The City of Hays has received an improved fire protection rating, which potentially could result in reduced insurance costs for local property owners, Fire Chief Gary Brown said at Thursday’s Hays City Commission work session.
The Insurance Services Office bumped the city up from a class three to a class two rating, in part due to recent emergency communications upgrades provided by Ellis County and an enhanced automatic aid agreement with the county fire department.
“Generally, what that means in the community is improved fire protection classification should mean, all things being equal, lower insurance rates,” Brown said. “The other thing it really means is, for the resources you’ve allocated to us to do these jobs, we’re very effective in using these resources on the best practices as identified by ISO.”
The improved rating takes effect April 1.
Brown said all property owners should contact their insurance agents to inquire if their rate could be reduced. A change is likely to be more significant for commercial property owners and landlords who own several properties.
The change places the city in the top 4 percent of communities nationwide, with only 1,663 of more than 44,600 cities ranking at class one or two. In Kansas, only 24 of 1,084 communities place in the top two rankings, putting Hays in the top 2 percent, Brown said.
A class one is the best, and the scale extends to a class 10, which indicates no recognized fire protection services. Inspections are completed every five years by the ISO, a private corporation that helps insurance companies set rates.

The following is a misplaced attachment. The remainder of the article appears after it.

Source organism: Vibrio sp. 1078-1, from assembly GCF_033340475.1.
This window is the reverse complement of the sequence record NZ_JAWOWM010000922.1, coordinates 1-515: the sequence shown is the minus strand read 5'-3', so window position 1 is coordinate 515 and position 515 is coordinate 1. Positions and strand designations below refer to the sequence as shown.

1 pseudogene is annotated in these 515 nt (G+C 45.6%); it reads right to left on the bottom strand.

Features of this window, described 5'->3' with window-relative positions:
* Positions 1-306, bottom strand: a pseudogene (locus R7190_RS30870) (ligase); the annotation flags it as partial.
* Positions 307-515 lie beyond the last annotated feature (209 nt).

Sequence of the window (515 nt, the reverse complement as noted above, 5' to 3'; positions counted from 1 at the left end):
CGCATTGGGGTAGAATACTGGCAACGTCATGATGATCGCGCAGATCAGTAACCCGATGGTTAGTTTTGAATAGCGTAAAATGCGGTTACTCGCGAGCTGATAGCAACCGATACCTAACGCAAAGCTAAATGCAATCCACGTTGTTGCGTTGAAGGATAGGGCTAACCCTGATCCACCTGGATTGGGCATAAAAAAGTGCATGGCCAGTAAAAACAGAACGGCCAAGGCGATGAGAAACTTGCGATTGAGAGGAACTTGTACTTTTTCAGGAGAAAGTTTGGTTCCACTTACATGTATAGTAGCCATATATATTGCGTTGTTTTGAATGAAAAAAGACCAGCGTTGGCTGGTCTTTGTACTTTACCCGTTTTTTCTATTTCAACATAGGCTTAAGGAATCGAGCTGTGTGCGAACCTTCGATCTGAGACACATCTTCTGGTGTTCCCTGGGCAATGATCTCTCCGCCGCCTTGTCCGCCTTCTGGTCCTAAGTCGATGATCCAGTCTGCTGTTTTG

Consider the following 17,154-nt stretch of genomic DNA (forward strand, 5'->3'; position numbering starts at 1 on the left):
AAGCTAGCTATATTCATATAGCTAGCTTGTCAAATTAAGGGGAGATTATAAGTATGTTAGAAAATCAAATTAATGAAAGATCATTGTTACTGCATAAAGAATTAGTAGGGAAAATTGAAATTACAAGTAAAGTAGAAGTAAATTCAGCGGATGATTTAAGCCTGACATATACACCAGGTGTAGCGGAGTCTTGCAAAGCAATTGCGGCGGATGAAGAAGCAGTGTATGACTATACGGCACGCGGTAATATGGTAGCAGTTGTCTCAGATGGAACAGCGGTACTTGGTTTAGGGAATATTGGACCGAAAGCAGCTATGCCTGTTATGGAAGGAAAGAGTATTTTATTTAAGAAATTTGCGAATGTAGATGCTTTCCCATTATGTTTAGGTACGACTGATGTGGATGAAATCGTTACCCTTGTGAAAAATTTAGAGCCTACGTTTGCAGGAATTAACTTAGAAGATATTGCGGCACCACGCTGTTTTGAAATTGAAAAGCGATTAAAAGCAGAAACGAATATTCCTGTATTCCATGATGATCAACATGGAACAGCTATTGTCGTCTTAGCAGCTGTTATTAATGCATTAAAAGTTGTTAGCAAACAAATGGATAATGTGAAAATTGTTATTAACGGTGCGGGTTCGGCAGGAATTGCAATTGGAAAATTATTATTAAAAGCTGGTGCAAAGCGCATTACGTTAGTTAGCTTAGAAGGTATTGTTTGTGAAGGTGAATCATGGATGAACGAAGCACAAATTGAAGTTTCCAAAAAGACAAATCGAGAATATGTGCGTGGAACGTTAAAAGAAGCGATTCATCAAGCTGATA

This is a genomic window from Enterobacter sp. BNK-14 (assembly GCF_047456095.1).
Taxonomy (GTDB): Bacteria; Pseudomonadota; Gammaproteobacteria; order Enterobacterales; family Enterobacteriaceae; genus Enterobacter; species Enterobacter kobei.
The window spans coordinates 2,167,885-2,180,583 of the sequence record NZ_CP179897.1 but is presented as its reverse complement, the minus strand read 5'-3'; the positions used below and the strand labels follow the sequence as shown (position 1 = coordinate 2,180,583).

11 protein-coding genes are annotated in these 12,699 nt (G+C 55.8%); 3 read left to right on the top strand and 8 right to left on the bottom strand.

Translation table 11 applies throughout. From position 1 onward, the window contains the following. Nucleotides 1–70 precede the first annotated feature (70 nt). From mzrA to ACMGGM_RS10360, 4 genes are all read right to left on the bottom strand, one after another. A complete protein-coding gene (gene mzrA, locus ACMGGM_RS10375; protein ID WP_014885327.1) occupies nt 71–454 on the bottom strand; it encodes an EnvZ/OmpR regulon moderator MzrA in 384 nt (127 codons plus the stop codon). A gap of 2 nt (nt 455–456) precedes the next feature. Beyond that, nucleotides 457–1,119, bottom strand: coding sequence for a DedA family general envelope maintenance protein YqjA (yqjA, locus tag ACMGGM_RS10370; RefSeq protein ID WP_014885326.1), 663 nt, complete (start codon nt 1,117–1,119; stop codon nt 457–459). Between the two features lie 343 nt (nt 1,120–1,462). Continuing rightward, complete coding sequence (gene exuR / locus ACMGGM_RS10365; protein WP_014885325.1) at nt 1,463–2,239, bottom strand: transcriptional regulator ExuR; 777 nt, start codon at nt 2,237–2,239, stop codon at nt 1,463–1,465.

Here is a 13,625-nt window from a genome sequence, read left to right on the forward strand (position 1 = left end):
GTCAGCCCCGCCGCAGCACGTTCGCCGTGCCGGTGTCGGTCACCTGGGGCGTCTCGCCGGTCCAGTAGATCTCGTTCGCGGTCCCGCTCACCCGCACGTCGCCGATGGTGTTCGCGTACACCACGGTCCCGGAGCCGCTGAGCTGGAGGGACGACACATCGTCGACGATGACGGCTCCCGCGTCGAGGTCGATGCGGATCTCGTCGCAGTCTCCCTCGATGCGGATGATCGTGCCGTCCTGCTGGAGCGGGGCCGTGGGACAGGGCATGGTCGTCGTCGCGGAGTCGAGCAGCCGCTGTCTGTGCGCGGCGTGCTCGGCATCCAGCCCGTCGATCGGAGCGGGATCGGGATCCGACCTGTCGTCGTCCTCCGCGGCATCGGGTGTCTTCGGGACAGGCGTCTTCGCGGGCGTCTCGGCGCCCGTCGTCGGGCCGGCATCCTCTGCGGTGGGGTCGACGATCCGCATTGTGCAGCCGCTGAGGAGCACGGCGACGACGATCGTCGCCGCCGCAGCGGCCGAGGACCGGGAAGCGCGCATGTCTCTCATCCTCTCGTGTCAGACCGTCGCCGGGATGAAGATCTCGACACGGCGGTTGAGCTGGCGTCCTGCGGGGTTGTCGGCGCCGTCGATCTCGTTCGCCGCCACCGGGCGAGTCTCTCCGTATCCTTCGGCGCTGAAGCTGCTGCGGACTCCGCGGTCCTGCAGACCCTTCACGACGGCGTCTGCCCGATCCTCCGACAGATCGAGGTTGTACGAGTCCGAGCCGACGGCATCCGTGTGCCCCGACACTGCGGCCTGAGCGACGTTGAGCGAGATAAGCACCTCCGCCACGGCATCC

Several factors are considered during the inspection, including emergency communications, available water resources and hydrant placement, police inspections when a fire occurs, and the enforcement of city building codes. The fire department’s staffing, trucks, training and operational procedures also are considered.
A major factor in the recent inspection was an automatic aid agreement between the City of Hays and Ellis County fire departments that took effect last year. The two departments automatically respond to assist each other with reported structure fires in and surrounding the city limits of Hays.
That allowed the city to also receive additional credit for the county fire station, vehicles and firefighters located in the city, Brown said. The agreement already has proven to help reduce response times when a building fire is reported.
“We now have 74-percent credit for fire station distribution in our community, including the county fire station in that,” he said. “Previously, we got 37 percent of available credit for firefighters responding to the initial alarm of a fire, and now we’re up to 69-percent credit because of the cooperation between the city and the county for that, so that’s really helped us tremendously.”
The county and city also are working together to create a training facility to be located on city land near the wastewater treatment plant. Officials are exploring grant opportunities to offset costs, but that also could help improve the city’s rating, Brown said, noting that was one area the city scored low in during the ISO inspection.
City commissioners spoke in favor of continued cooperation with Ellis County and thanked the fire departments for their efforts.
“This is great news for the residents of Hays and Ellis County, really,” commissioner Shaun Musil said. “I think a big part of this is working together with Ellis County. … Everything we do, I think we should work together.”